SUVs come of age, but at what cost?
The SUV has become so much a part of the motoring landscape that it can be hard to remember a time without them. They are ubiquitous and the breed shows no signs of loosening its hold over drivers as more are launched and on our roads than ever before.
Yet, the SUV in its currently understood form is a fairly recent addition to the world of cars. Okay, we could go back to the Jeep of the Second World War or the original Land Rover. Let’s face it, though, these were military vehicles and their civilian offspring were hardly the most civilised machines.
Fast forward to 1970 and we have the launch of the original Range Rover. This was a seminal moment for the SUV, without a doubt. However, this vehicle was still a 4x4 off-roader at heart, fitted with hose-down vinyl seats and rubber mats.
The original SUV?
Nope, where the SUV rather than 4x4s came into their own was in 1988. It might be a little controversial, but we reckon the current genre finds its genesis in the Suzuki Vitara of that year. Here was a car that took the four-wheel drive transmission and gubbins but wrapped it in a body clearly designed to appeal to those who did not need or want to pick their way down rutted tracks.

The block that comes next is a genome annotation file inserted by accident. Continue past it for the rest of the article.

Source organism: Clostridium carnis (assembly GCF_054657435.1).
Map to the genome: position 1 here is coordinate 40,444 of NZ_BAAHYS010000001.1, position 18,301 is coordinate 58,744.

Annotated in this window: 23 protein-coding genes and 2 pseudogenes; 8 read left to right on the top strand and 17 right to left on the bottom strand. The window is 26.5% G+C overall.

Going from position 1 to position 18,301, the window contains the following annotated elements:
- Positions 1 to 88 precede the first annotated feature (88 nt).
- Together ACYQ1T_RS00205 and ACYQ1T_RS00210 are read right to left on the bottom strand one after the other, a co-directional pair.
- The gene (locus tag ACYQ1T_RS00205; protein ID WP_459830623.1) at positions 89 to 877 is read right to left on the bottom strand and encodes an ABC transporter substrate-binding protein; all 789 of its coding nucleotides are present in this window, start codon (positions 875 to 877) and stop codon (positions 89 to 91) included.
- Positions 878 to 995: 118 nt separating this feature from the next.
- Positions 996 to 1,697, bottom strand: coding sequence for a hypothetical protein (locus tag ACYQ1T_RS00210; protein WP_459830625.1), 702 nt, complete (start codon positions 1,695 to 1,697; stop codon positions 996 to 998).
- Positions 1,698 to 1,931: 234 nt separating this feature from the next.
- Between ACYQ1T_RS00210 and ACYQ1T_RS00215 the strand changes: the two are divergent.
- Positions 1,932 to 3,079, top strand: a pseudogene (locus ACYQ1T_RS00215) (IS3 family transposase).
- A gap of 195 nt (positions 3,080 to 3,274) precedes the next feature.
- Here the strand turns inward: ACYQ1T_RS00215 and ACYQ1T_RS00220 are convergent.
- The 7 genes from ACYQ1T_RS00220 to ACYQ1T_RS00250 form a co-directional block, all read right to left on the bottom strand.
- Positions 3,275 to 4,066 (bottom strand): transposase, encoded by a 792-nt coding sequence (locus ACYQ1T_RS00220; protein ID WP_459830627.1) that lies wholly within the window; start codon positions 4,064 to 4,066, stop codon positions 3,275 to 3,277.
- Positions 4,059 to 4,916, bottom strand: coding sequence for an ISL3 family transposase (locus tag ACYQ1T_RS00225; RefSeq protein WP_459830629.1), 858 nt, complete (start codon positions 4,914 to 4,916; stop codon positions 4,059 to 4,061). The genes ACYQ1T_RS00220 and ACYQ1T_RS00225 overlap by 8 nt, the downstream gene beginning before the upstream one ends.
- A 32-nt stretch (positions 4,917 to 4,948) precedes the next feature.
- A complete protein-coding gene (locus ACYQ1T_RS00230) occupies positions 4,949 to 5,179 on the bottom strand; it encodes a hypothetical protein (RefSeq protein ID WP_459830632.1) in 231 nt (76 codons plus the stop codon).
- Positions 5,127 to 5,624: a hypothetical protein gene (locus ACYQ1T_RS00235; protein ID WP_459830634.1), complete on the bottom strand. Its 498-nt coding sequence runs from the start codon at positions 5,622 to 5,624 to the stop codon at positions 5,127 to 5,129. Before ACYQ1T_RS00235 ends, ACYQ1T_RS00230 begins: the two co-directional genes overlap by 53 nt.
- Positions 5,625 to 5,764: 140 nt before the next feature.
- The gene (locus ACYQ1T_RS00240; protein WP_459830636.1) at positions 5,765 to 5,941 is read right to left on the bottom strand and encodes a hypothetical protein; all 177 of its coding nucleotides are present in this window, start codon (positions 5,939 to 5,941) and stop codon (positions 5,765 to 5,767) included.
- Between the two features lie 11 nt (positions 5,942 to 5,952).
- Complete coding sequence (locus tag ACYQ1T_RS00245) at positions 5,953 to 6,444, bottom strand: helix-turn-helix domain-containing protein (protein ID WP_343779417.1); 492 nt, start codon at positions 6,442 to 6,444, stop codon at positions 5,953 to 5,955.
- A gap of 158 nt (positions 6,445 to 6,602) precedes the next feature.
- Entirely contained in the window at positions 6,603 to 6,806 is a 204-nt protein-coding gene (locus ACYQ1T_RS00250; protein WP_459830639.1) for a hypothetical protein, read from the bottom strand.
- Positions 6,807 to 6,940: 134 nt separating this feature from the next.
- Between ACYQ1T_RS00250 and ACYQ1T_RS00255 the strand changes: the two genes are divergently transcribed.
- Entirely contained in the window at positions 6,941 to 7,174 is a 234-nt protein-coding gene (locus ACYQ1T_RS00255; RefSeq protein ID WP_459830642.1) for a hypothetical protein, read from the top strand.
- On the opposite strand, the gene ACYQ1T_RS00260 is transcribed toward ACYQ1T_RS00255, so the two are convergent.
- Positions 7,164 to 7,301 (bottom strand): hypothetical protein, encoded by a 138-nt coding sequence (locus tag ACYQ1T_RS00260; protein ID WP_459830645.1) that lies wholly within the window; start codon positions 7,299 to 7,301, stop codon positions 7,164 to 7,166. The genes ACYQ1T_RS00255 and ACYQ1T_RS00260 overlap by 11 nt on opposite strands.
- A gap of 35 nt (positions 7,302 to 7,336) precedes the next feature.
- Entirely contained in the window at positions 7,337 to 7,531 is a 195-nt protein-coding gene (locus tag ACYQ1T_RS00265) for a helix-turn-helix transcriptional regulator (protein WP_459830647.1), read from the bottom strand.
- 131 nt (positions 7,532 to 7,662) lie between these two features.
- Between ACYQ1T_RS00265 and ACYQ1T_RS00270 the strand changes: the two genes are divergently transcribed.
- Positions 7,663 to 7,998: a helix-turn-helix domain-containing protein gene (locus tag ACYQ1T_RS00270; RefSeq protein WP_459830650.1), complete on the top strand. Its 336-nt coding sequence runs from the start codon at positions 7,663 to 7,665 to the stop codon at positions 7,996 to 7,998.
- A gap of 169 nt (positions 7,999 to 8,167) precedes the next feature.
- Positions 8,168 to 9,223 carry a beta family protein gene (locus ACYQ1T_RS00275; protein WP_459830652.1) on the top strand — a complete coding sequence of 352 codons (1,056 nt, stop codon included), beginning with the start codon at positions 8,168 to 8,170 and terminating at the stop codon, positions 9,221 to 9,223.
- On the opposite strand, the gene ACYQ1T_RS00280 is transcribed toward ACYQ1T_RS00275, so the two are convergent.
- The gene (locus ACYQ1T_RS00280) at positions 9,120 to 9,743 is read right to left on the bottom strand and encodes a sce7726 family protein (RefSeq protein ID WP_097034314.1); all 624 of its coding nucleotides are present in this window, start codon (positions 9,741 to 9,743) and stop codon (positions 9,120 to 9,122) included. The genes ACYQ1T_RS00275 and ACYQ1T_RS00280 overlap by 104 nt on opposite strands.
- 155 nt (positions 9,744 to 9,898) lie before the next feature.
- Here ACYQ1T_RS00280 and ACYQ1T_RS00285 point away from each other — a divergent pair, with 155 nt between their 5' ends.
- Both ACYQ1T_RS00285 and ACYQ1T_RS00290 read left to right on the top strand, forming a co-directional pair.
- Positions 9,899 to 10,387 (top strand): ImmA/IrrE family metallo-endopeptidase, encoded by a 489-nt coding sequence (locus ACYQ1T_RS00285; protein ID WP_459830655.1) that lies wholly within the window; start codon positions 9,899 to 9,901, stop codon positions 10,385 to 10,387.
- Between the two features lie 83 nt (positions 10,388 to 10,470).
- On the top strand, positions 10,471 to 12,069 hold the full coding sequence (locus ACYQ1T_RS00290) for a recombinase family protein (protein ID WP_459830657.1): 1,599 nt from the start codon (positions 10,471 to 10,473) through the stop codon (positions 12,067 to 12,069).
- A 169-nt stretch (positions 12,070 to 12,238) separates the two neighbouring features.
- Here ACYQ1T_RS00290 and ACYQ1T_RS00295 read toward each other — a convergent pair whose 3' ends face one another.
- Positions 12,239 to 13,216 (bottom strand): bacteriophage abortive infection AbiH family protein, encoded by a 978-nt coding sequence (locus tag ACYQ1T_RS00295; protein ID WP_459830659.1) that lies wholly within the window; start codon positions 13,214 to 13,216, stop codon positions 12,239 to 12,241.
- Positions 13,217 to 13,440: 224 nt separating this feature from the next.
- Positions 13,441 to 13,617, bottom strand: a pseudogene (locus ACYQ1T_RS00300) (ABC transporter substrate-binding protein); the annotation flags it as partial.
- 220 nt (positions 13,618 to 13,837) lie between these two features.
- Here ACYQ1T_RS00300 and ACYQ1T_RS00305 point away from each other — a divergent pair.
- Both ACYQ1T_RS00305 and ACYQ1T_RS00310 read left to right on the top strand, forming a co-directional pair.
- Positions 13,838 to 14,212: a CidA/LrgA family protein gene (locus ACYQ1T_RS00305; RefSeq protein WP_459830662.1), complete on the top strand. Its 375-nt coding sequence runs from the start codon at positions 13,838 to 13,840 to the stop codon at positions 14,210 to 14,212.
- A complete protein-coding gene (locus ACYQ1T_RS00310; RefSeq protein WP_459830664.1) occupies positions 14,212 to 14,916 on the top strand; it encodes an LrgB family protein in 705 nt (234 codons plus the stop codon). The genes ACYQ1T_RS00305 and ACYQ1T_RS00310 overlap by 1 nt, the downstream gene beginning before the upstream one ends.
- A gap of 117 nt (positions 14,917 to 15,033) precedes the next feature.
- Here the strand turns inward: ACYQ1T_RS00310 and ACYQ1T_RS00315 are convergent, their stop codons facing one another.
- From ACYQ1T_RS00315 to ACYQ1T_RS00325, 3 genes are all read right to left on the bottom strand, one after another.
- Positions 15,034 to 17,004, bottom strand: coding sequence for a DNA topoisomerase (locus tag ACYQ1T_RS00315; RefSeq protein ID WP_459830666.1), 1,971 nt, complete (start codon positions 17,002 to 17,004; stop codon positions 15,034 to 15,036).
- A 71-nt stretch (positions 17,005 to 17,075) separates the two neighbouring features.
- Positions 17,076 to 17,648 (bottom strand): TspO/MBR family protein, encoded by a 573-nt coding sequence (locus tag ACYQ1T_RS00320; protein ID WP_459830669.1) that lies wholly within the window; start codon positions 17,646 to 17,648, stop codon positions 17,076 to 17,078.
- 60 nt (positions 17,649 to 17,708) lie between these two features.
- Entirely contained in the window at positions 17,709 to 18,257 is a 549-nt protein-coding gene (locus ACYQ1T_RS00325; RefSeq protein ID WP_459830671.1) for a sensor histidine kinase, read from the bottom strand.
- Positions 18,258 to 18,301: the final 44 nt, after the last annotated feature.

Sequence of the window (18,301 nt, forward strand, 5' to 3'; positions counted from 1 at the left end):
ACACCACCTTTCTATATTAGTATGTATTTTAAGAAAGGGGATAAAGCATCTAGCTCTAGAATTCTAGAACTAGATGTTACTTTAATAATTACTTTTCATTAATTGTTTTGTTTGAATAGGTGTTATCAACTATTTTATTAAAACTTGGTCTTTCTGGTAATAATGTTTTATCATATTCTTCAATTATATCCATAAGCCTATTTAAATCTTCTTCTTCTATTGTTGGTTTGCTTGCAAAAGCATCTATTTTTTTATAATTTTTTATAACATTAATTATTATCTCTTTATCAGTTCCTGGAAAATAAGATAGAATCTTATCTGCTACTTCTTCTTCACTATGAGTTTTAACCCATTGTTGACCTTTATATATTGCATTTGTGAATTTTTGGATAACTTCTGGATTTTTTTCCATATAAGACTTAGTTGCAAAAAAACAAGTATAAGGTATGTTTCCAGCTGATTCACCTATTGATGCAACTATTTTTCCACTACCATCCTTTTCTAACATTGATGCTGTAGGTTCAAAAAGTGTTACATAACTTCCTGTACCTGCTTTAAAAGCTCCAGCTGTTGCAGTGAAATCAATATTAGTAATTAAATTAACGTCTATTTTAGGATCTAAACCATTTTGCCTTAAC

Another reason the Vitara stands out as an important turning point in the development of the SUV is its interior was very much like that of a hatchback rather than a utilitarian 4x4’s. It also looked much more rounded and had a ride comfort clearly developed on tarmac rather than fields.
Suzuki had this sector all but to itself until the arrival of the Toyota RAV4 in 1994 and then the Honda CR-V the following year. Honda likes to say the CR-V is where the SUV ball started to roll, though this is as much about marketing hype as it as about the car’s part-time four-wheel drive.
That occasional four-wheel drive has been a strong feature in the SUV market, only sending power to one axle unless the system detects slip and engages four-wheel drive to give a boost to traction.